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POP Journal: We're Ok, Brain

POP Journal chronicles my personal experience with pelvic organ prolapse. For new readers, I’m currently almost 4 years postpartum.

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I’ve been back in the gym for my own workouts with my coach for a month after taking a three-month hiatus. I knew a couple of things going into it:

  1. I was going to be very sore the first week. While being sore (or not) doesn’t necessarily mean that you had a “good” workout (or not), I knew that doing movements I hadn’t done in awhile would absolutely leave my muscles aching.

  2. I was going to feel a little out of shape: weights would feel heavier, my endurance wouldn’t be quite as good as it was before the break, and pushing myself mentally would be more challenging.

  3. My gym has no AC, I live in east Tennessee, and I train in the early afternoon. I gave myself a 50/50 chance of melting into a sweaty puddle within the first 15 minutes, leaving behind a workout tank with an inspiring, yet ultimately ironic sentiment given my unfortunate demise.

I felt GREAT the first two weeks. Sore, yes. Deconditioned, yes. Hotter than hell, yes, but it is what is it. After that re-entry period, my workouts got more challenging, and that’s when I felt it while I was deadlifting: pelvic floor pressure. Discomfort. That terrible achy feeling.

My fellow POP-tarts (is it ok if I call you that? I just can’t get behind “prolapsee”), I know you feel me when I say that my knee-jerk reaction was START PANICKING.

I did too much. I pushed too hard. This was the end of my strength training, over before it had barely begun. This was—


Discomfort does not necessarily equal damage. Pressure does not necessarily equal a worsened prolapse.

I thought about how my legs ached when I got off the stationary bike. Did achy legs mean that I’d torn a muscle or severed a tendon? No, of course not. My legs were achy because they weren’t used to it.

Your pelvic floor is a group of muscles, and these muscles are working even when you’re not doing isolated exercises like kegels. Squatting? Pelvic floor. Deadlifting? Pelvic floor. Carrying your screaming toddler surfboard-style out of Target? Pelvic floor.

Why should soreness be normal and even anticipated everywhere else in my body, but provoke sheer panic when it’s my pelvic floor?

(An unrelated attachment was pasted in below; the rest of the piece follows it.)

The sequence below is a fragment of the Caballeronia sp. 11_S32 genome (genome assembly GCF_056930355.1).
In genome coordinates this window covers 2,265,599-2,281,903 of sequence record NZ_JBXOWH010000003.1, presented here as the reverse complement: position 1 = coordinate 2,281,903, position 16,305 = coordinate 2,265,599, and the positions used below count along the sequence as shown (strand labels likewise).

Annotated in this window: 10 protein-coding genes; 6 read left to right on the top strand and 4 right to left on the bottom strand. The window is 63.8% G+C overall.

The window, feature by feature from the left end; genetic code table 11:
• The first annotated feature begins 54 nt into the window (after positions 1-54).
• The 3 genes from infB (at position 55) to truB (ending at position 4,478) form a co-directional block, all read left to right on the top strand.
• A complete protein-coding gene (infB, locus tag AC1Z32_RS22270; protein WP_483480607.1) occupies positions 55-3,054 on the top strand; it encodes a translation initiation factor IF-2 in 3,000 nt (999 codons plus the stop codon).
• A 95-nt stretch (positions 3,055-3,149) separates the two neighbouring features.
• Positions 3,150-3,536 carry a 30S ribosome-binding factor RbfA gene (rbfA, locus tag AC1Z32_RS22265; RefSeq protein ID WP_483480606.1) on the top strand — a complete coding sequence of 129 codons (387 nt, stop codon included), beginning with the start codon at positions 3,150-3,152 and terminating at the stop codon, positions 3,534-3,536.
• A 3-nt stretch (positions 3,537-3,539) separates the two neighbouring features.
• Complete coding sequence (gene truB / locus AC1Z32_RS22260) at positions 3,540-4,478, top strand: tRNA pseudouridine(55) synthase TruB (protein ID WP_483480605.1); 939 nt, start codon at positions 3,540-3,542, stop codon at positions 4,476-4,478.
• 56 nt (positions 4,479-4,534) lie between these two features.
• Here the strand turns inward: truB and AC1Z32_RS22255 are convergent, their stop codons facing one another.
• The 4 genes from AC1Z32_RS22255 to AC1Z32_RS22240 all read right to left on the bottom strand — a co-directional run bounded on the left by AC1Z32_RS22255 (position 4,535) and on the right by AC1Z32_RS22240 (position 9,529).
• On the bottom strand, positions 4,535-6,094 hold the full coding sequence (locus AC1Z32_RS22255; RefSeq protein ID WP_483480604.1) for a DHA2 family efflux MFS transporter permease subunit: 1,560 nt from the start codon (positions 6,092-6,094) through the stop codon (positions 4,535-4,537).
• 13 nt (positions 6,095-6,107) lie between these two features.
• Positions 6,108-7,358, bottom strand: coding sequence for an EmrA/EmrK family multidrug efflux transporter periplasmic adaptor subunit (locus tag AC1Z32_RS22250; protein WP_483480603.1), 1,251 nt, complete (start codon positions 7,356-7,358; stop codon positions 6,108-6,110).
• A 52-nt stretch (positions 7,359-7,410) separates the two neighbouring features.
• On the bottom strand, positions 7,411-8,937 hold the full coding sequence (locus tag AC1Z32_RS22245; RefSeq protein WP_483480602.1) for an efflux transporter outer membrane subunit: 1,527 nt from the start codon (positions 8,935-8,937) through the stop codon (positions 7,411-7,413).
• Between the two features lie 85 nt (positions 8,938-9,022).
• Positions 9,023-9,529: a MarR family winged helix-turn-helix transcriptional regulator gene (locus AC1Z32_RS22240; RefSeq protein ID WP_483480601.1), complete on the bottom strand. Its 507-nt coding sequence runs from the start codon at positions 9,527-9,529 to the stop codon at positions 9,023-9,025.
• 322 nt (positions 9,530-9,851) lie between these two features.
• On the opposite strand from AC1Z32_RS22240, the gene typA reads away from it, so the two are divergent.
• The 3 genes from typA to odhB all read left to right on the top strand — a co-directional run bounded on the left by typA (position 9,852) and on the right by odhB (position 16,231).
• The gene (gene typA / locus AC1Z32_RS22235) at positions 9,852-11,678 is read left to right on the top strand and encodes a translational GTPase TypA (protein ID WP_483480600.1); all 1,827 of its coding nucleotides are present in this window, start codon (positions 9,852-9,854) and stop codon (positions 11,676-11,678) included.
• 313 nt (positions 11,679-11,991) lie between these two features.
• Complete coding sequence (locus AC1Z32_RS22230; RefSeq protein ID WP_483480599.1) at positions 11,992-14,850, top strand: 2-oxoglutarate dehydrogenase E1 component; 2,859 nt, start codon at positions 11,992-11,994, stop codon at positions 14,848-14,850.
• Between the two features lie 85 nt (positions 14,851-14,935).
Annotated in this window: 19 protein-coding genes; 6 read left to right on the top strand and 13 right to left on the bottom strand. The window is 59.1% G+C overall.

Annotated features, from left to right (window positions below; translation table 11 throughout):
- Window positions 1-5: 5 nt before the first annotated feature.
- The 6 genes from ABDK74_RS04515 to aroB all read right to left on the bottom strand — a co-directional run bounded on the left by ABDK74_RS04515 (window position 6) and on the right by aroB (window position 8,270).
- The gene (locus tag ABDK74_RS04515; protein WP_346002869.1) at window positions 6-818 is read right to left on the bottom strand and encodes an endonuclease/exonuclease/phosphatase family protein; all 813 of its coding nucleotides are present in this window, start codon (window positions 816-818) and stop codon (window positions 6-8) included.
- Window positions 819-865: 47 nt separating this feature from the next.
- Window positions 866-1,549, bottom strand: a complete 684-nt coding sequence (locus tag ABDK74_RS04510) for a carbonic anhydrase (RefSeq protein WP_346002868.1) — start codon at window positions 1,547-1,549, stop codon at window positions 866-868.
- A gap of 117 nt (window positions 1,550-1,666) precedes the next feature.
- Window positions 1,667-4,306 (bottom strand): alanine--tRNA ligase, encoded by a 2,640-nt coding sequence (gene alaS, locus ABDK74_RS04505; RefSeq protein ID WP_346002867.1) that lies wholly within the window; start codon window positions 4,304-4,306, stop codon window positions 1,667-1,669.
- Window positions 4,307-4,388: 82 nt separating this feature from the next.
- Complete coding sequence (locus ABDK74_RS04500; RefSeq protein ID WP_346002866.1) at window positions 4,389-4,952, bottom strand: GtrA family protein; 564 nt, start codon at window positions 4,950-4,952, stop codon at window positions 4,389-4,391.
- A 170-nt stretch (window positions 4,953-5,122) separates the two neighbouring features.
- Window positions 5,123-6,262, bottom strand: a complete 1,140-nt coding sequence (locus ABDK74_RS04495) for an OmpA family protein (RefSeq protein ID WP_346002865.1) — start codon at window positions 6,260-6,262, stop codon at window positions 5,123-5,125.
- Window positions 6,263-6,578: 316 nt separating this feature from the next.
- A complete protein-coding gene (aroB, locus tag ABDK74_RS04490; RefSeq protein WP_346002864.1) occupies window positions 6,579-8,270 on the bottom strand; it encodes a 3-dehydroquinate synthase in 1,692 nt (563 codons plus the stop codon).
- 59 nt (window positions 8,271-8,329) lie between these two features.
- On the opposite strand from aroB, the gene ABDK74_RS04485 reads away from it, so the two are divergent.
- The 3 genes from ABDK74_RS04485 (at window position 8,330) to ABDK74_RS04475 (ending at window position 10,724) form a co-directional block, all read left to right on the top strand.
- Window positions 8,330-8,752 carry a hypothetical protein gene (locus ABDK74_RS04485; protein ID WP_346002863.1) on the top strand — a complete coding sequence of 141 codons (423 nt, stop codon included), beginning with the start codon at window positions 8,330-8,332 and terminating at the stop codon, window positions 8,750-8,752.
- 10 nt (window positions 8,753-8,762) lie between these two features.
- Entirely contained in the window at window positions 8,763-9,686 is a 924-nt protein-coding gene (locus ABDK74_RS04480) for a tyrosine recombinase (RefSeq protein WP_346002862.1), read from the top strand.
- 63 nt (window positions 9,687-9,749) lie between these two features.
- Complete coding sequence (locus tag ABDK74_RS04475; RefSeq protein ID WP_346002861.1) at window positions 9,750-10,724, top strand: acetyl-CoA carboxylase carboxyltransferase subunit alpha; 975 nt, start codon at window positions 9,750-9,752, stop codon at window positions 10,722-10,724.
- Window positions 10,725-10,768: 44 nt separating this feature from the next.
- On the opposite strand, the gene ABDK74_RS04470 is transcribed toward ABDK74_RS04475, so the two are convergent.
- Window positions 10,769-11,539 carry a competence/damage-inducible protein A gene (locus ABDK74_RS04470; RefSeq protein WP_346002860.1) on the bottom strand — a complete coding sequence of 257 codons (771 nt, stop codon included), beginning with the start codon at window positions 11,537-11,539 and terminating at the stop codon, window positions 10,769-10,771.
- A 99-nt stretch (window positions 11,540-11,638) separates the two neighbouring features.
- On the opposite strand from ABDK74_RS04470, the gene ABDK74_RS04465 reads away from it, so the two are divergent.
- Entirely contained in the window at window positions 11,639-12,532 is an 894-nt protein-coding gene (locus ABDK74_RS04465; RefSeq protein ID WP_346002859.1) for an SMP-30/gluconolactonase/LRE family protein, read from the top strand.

I reconsidered my reaction. I talked my deadlifting strategy over with my coach, and he helped me make some adjustments. I slowed down and consciously relaxed my pelvic floor between reps; unconsciously I was holding a LOT of tension there, and it felt like it was up around my neck. I rested a little longer between sets if I felt like the pressure was building, sometimes lying down on the turf with my feet up on a box. My coach knows about all this, and doesn’t push me to get up before I’m ready.

“You ok?” he asks. Thumbs up from the floor. 👍

After a month, I can walk downstairs after a workout without my quads screaming at me. I can blow-dry my hair without my arms feeling like noodles. I can make it through a whole workout, deadlifts included, and feel minimal or no pressure at all.

Understanding that what I’m feeling in my pelvic floor is no different than the fatigue the rest of my body feels is a total game-changer for me. If we accept that the pelvic floor is a group of muscles like any other, WHICH IT IS, BRAIN, than the guidelines for smart workout progressions still apply. I’m not maxing out on my lifts or running 10 miles at a time; my hamstrings aren’t ready for that either.

People with prolapse are given so many restrictions and guidelines and told so many horror stories that, quite frankly, can scare the shit out of us and stop us from doing anything at all — if we let it. I don’t think we need to live like that. I WON’T live like that.

I’m going to keep working on my mindset, keep going to the gym, and keep calm.

I’m ok. Thumbs up from the floor. 👍